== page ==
Perfect Sound Forever

I Gotta Rock: Amy Rigby

by Pat Padua (January 1998)

Monday December 29. Through rain and snow, I made it to Amy Rigby's first Washington, DC area appearance. The streets looked deserted as I walked to the subway, so I thought I'd help boost what could be a sparse holiday crowd, but she drew a good turnout after all.

Her solo debut, Diary of a Mod Housewife , documented a broken marriage (to the dB's Will Rigby). I shared none of her experiences - a rich emotional palette from schoolgirl crush to struggling temp to scorned wife - but her singing and storytelling voice hooked me, and the album quickly became a part of my life.

When I reached Iota, an intimate Arlington, VA club, the tables were full, but I was lucky to grab a stool in back. A Housewife poster behind the back bar had her appearing on Monday January 29. I mentioned this to the bartender, who took down the misprints and gave me one for my troubles.

There was no cover; I figure at least a quarter of Iota patrons were not there to see her. The dinner crowd murmur was constant throughout, and at intervals people would file through club doors on either side of the stage. A group of fratboys (packs of wandering guys usually fall under this category to me, which I suppose isn't fair) hovered in a doorway, catching a few bars of "Knapsack."

Amy Rigby was distracted at first. She scolded front bar patrons for talking too loud, then apologized - excusing her crankiness to a long drive. In a new town, her stage patter was first-date tentative, but audience response was warm, and by evening's end, she'd won over enough of the fence-straddlers to sell a few CDs. She played most of Mod Housewife and as many new songs.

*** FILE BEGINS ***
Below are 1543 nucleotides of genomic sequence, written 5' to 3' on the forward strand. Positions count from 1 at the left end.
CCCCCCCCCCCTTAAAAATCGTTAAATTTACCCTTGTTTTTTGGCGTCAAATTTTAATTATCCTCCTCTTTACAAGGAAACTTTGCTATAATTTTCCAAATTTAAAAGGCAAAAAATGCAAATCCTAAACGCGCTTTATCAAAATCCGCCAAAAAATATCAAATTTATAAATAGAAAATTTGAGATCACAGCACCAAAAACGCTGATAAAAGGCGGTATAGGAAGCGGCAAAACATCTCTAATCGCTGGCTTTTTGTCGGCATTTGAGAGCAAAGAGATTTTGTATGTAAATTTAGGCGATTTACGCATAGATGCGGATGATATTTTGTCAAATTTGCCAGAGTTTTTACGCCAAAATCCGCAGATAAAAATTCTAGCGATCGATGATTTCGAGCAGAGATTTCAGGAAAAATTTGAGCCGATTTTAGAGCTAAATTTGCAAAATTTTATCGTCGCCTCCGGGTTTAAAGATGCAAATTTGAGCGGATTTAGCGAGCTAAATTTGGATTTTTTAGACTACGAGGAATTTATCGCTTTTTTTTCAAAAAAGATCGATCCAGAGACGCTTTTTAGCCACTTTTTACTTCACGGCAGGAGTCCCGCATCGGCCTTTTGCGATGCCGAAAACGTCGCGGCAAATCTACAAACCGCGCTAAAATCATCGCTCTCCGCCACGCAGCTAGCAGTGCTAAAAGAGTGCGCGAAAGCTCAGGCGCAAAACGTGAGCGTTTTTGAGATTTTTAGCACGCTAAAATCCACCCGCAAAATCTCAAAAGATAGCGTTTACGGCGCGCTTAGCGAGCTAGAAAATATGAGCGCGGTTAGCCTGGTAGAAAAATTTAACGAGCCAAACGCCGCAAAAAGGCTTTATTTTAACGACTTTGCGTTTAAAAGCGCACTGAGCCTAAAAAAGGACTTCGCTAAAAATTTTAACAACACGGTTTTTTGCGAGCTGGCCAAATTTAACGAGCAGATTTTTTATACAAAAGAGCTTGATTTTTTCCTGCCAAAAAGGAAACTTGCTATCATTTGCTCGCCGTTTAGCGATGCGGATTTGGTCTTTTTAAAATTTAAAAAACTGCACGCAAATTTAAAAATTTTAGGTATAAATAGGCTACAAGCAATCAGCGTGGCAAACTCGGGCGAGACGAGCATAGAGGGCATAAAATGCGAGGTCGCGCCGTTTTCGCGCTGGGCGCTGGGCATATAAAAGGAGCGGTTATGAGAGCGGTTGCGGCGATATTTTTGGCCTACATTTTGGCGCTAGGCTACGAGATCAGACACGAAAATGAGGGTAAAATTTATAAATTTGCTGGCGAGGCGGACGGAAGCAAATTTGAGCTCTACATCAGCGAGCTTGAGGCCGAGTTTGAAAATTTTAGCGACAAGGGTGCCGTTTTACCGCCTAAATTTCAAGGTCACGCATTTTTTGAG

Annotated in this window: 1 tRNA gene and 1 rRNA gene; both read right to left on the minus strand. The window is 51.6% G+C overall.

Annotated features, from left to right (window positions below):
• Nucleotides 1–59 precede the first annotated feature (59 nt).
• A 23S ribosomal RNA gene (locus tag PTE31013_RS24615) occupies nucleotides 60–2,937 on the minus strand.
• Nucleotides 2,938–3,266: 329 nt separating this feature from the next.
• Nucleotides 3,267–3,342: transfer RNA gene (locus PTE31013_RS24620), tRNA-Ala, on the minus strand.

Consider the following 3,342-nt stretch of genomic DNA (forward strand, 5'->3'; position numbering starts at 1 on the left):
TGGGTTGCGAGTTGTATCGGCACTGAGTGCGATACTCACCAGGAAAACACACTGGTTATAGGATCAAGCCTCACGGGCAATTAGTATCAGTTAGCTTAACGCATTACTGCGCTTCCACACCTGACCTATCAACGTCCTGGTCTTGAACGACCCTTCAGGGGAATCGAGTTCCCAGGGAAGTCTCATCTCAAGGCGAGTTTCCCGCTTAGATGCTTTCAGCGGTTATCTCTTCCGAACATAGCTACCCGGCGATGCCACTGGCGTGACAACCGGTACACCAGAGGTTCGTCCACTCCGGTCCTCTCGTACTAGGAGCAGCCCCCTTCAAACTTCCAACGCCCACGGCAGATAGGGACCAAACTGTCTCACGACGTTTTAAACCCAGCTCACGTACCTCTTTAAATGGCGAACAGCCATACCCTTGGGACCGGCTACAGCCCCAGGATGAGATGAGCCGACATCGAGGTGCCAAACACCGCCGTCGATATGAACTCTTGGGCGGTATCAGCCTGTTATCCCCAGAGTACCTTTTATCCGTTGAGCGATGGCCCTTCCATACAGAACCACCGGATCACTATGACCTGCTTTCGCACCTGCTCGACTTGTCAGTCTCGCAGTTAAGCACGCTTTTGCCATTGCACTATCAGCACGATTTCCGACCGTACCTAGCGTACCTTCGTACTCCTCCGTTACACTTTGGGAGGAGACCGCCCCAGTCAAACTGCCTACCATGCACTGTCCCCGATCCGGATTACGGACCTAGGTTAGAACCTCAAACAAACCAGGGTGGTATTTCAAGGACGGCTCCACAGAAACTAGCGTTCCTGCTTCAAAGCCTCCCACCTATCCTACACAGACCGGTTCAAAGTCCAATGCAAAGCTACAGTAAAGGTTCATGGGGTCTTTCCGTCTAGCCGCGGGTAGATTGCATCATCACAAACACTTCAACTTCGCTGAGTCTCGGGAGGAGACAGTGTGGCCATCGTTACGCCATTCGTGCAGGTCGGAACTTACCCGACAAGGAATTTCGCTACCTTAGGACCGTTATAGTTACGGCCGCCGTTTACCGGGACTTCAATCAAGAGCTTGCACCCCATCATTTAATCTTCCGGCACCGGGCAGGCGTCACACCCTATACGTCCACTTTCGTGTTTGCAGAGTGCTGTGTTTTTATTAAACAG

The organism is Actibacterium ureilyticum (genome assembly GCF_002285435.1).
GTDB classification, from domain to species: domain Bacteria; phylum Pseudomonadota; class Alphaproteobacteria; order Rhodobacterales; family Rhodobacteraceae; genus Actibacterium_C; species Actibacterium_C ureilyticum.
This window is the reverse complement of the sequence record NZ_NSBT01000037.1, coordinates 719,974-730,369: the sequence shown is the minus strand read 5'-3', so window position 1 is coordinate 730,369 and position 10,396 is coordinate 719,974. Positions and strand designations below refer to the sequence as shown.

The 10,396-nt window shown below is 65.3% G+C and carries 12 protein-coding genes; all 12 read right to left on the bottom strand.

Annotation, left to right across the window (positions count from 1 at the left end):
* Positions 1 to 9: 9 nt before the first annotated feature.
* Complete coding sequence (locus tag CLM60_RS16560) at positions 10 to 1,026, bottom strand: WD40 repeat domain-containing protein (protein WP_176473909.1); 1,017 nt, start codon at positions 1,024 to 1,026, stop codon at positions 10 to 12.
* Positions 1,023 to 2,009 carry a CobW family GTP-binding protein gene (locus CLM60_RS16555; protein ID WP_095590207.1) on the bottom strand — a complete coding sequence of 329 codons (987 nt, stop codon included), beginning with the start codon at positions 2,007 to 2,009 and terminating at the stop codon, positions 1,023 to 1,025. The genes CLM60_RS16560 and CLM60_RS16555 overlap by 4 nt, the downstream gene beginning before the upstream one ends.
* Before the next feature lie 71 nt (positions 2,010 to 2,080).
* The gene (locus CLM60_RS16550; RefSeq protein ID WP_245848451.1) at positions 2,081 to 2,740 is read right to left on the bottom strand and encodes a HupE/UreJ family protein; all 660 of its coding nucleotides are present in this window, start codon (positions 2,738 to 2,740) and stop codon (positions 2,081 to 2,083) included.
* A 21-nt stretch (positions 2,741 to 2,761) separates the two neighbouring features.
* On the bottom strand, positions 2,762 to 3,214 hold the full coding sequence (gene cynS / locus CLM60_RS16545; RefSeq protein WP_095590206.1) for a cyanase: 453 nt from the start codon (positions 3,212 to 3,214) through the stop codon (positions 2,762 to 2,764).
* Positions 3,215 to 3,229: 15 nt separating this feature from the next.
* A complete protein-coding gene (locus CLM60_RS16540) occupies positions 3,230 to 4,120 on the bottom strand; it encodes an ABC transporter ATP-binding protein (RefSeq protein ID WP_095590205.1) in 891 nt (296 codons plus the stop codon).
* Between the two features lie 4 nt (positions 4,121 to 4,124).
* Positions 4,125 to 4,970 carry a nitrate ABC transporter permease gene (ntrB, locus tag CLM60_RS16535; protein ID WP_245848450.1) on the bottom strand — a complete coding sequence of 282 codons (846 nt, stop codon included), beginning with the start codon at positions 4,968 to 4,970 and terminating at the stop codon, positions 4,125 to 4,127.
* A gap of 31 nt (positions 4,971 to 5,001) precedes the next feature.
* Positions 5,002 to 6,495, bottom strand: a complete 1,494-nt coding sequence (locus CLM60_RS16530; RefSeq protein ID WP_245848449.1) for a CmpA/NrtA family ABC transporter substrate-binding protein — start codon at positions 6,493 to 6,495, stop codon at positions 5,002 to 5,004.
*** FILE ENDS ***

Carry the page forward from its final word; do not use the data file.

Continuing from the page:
This was the fourth time I'd seen her. Since her gigs often coincide with my trips to New York (her home base) I haven't passed up the chance yet. Each time comes off as a distinct, nuanced performance: the reticent singer-songwriter at the Bottom Line last December; the breezy rocker, coming fresh off some best-of-'96 awards, at the Fez in February; the bitter, desperate rocker ('I'm tired... but I've gotta rock,' she proclaimed before a furious version of "20 questions") at the Mercury Lounge in November. She sounded discouraged at that show, but Monday night, she annouced she'd soon be recording another album. Unlike her debut's focus on the trials of a marriage that was breaking up as she wrote, her new songs reveal what she finds to be another subject she thinks is guaranteed to keep her off the charts: aging.

I was first struck by her self-deprecating issue in New York last month. Here's an intelligent, attractive woman in her mid-30's worried about getting older and running out of options (much like Pam Grier in JACKIE BROWN), which struck me more as a meditation on getting older than as an action movie. I think this is why I keep going back to hear her again - to catch her voice as it breaks and then finds a groove despite her tired soul; to hear her tell stories that overcome an occasional self-pity; to remind myself that such self-pity is unmerited and to keep reminding myself next time, when I forget.

Near the end of her set, she tapped her back catalog with "Love Me For My Mind," written some years ago with her group The Shams. Though the song asks a man to love her with his body and with his mind, in real life she's had a change of heart. Having had enough of personality conflicts and other accoutrements of the mind, she now asks to be loved only with his body.

I wasn't sure how to bridge the gap between goofy fan and charming admirer. After the show, I was as tentative as her stage patter when I asked her to sign the poster I'd nabbed. I said thank you and apologized for the lack of white space on the poster, but in the brightly colored letters that make up her name she found space to write what looks like "Hey Amy Rigby." It got a little smeared in the drizzle on my way home.